Researchers to collect urine samples from participants nationwide to assess U.S. population’s exposure to hazardous chemicals in everyday products.
Newton, Mass. (December 5, 2016) – Silent Spring Institute has launched the first crowdfunded biomonitoring study to help consumers learn what toxic chemicals are in their bodies. The new effort is part of a national study to assess the U.S. population’s exposure to potentially harmful chemicals found in everyday consumer items, such as personal care products, food packaging, and household cleaners.
With growing concern over inadequate safety testing of chemicals in consumer products and the potential health impacts from exposure to certain chemicals, consumers increasingly want to know what’s in their bodies. At the same time, scientists are trying to understand more precisely what types of chemicals people are exposed to, what their exposure levels are, and what the biggest sources of exposure are, in order to help people avoid these chemicals.
“Not only will participating in this study empower consumers to make healthier choices, the results will help us develop strategies for reducing people’s exposures and inform policies that encourage manufacturers to adopt safer alternatives,” says Ruthann Rudel, director of research at Silent Spring Institute and the study’s lead investigator.
The study is being funded through Indiegogo—a popular online crowdfunding platform. People who sign up to participate in the study through Indiegogo will each receive a Detox Me™ Action Kit. The kit includes an easy and non-invasive urine test that detects the presence of 10 common chemicals in the body. Among the substances being tested are triclosan, parabens, and chlorinated phenols. All 10 compounds are endocrine disruptors, meaning they can interfere with the body’s natural system of hormones and so raise concerns about reproductive problems, thyroid disorders, asthma, cancer, and other health effects.
After filling out a survey on their product use, participants will mail in two urine samples – one collected in the morning and one in the evening. Once their urine is analyzed, Silent Spring Institute will send each participant a personalized digital report that compares their results with the collective data from all Detox Me participants. The interactive report also contains information on the different chemicals, the associated health effects, where they’re found, and how to avoid them. For tips on reducing exposures, participants will be invited to download Silent Spring’s mobile app Detox Me, and then sign up to get tested again to see if their chemical levels go down.
“The biomonitoring I did with Silent Spring was revelatory. It changed the way I think about my household, and the way I think about my body,” says Florence Williams, author of Breasts: A Natural and Unnatural History. “Regardless of the kinds of actions it inspires—personal, political, artistic—the knowledge is empowering,”
Currently, the only national biomonitoring program for these chemicals is conducted by the Centers for Disease Control (CDC) using surveillance data from the National Health and Nutrition Examination Survey (NHANES). However, the program operates in a limited number of locations and on a limited scale, and therefore is not open to everyone. Also, participants in NHANES do not receive their results and the CDC does not collect data on the different products they use.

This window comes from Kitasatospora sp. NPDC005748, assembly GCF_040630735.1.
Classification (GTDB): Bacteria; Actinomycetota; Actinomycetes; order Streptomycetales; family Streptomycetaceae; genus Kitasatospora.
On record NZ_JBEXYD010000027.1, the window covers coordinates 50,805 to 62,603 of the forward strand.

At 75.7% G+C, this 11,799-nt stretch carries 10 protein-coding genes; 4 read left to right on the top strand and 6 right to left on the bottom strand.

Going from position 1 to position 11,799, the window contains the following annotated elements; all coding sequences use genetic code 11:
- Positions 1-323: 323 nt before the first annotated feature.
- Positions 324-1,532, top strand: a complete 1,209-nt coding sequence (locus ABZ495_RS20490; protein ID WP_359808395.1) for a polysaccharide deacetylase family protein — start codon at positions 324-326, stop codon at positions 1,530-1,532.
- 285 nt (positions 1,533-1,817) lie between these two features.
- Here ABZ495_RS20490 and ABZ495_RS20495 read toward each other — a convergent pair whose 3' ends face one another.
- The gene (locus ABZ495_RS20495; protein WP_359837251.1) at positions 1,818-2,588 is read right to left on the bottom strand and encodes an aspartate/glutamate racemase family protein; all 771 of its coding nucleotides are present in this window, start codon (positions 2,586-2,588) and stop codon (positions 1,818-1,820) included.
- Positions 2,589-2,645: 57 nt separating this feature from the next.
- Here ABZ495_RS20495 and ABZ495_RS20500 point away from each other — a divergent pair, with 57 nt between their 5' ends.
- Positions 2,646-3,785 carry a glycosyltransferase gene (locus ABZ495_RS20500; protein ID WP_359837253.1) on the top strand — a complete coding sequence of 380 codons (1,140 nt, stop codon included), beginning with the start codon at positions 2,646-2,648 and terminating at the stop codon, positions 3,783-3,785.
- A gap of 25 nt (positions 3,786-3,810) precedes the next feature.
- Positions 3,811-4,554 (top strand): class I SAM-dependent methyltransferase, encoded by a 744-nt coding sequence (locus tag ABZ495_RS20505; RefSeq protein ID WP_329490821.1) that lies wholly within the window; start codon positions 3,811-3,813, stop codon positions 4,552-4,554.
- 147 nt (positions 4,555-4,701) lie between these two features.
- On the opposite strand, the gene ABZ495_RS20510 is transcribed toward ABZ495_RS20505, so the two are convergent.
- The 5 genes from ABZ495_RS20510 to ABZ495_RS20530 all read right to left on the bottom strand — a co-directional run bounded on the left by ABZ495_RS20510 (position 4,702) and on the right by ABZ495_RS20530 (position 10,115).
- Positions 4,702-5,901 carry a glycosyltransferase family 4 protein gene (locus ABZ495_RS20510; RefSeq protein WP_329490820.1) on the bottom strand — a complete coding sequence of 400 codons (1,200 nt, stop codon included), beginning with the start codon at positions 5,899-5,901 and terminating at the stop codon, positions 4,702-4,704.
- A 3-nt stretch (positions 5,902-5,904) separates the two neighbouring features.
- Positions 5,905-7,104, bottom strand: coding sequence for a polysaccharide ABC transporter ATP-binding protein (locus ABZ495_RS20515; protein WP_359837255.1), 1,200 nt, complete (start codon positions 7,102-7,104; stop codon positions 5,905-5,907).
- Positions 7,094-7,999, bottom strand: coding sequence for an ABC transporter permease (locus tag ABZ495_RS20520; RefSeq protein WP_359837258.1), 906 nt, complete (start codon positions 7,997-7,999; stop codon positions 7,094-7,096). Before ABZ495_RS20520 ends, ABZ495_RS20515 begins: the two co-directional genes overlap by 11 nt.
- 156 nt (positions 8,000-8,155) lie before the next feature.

The new biomonitoring study builds on more than 20 years of research by Silent Spring Institute, with support from the National Institutes of Health (NIH), on everyday exposures to environmental and household chemicals. The organization’s research was the first to show that consumer products are a major source of exposure to endocrine disruptors.
“Our new biomonitoring study will allow us to see the distribution of chemical exposures in the U.S. population,” says Rudel. “We are especially interested in learning from participants with the highest levels of exposure about where those exposures are coming from. Then, as people change their behaviors and get re-tested, we’ll be able to monitor changes in their exposures over time.”
The Indiegogo campaign lasts 30 days, starting today. The researchers aim to get 100 people to sign up during that 30-day period, with the ultimate goal of enrolling a thousand. “People keep asking us what steps they should take to reduce their exposures to toxic chemicals. There’s been a real surge in demand for this kind of information lately,” says Rudel. “With this study, we hope to find more answers to these questions so that we can create a healthier environment for everyone.”
For more information on Silent Spring’s biomonitoring study and the crowdfunding campaign, visit: https://www.indiegogo.com/projects/the-detox-me-action-kit#/.
Silent Spring’s biomonitoring service was recently featured on:
- Chelsea on Netflix: "It Tears You Down, and Builds You Up," Oct. 28, 2016 (Season 1, Episode 72) http://www.chelseahandler.com
- Morgan Spurlock’s Inside Man on CNN: “The Truth About Toxins,” Aug. 12, 2016 (Season 4, episode 5) http://www.cnn.com/videos/tv/2016/06/14/morgan-spurlock-inside-man-ep-3-toxins-2.cnn
About Silent Spring Institute:
Silent Spring Institute, based in Newton, Mass., is a leading scientific research organization dedicated to understanding the links between chemicals in our everyday environments and human health, with a focus on cancer prevention. Founded in 1994, the institute is developing innovative technologies to accelerate the development of safer chemicals, while translating its science into policies that protect health. For more information, visit www.silentspring.org and follow us on Twitter @SilentSpringIns.